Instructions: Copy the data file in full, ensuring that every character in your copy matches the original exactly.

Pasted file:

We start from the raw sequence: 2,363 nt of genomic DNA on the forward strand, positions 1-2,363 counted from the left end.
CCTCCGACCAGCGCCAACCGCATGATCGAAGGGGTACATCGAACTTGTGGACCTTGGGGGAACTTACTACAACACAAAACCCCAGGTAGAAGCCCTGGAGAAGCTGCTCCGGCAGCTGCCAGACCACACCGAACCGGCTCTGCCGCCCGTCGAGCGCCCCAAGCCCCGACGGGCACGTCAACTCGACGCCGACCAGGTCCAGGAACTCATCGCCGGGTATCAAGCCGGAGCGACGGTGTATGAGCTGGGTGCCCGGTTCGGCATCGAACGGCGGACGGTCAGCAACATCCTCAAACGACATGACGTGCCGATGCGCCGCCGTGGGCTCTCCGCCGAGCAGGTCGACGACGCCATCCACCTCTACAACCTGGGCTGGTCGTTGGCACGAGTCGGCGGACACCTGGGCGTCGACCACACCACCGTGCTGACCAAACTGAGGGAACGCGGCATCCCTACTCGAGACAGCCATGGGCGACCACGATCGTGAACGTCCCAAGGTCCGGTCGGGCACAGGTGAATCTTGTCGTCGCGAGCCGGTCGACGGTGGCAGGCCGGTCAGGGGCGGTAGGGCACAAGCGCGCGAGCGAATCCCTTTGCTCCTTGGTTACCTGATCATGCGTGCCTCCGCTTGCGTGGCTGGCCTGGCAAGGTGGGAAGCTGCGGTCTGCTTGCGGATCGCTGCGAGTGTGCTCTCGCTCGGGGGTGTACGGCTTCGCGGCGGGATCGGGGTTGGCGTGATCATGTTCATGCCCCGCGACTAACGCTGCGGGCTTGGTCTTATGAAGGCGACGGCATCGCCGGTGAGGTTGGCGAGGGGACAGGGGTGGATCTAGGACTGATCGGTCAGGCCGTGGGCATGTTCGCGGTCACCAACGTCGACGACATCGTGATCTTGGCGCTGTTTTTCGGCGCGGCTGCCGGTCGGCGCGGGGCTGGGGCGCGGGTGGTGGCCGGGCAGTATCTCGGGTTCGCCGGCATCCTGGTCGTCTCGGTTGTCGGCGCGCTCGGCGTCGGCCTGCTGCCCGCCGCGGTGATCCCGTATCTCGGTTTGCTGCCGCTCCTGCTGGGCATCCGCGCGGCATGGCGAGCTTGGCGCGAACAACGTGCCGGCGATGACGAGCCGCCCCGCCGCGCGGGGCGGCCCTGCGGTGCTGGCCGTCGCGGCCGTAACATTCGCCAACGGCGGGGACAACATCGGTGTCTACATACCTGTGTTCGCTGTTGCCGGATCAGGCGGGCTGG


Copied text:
We start from the raw sequence: 2,363 nt of genomic DNA on the forward strand, positions 1-2,363 counted from the left end.
CCTCCGACCAGCGCCAACCGCATGATCGAAGGGGTACATCGAACTTGTGGACCTTGGGGGAACTTACTACAACACAAAACCCCAGGTAGAAGCCCTGGAGAAGCTGCTCCGGCAGCTGCCAGACCACACCGAACCGGCTCTGCCGCCCGTCGAGCGCCCCAAGCCCCGACGGGCACGTCAACTCGACGCCGACCAGGTCCAGGAACTCATCGCCGGGTATCAAGCCGGAGCGACGGTGTATGAGCTGGGTGCCCGGTTCGGCATCGAACGGCGGACGGTCAGCAACATCCTCAAACGACATGACGTGCCGATGCGCCGCCGTGGGCTCTCCGCCGAGCAGGTCGACGACGCCATCCACCTCTACAACCTGGGCTGGTCGTTGGCACGAGTCGGCGGACACCTGGGCGTCGACCACACCACCGTGCTGACCAAACTGAGGGAACGCGGCATCCCTACTCGAGACAGCCATGGGCGACCACGATCGTGAACGTCCCAAGGTCCGGTCGGGCACAGGTGAATCTTGTCGTCGCGAGCCGGTCGACGGTGGCAGGCCGGTCAGGGGCGGTAGGGCACAAGCGCGCGAGCGAATCCCTTTGCTCCTTGGTTACCTGATCATGCGTGCCTCCGCTTGCGTGGCTGGCCTGGCAAGGTGGGAAGCTGCGGTCTGCTTGCGGATCGCTGCGAGTGTGCTCTCGCTCGGGGGTGTACGGCTTCGCGGCGGGATCGGGGTTGGCGTGATCATGTTCATGCCCCGCGACTAACGCTGCGGGCTTGGTCTTATGAAGGCGACGGCATCGCCGGTGAGGTTGGCGAGGGGACAGGGGTGGATCTAGGACTGATCGGTCAGGCCGTGGGCATGTTCGCGGTCACCAACGTCGACGACATCGTGATCTTGGCGCTGTTTTTCGGCGCGGCTGCCGGTCGGCGCGGGGCTGGGGCGCGGGTGGTGGCCGGGCAGTATCTCGGGTTCGCCGGCATCCTGGTCGTCTCGGTTGTCGGCGCGCTCGGCGTCGGCCTGCTGCCCGCCGCGGTGATCCCGTATCTCGGTTTGCTGCCGCTCCTGCTGGGCATCCGCGCGGCATGGCGAGCTTGGCGCGAACAACGTGCCGGCGATGACGAGCCGCCCCGCCGCGCGGGGCGGCCCTGCGGTGCTGGCCGTCGCGGCCGTAACATTCGCCAACGGCGGGGACAACATCGGTGTCTACATACCTGTGTTCGCTGTTGCCGGATCAGGCGGGCTGG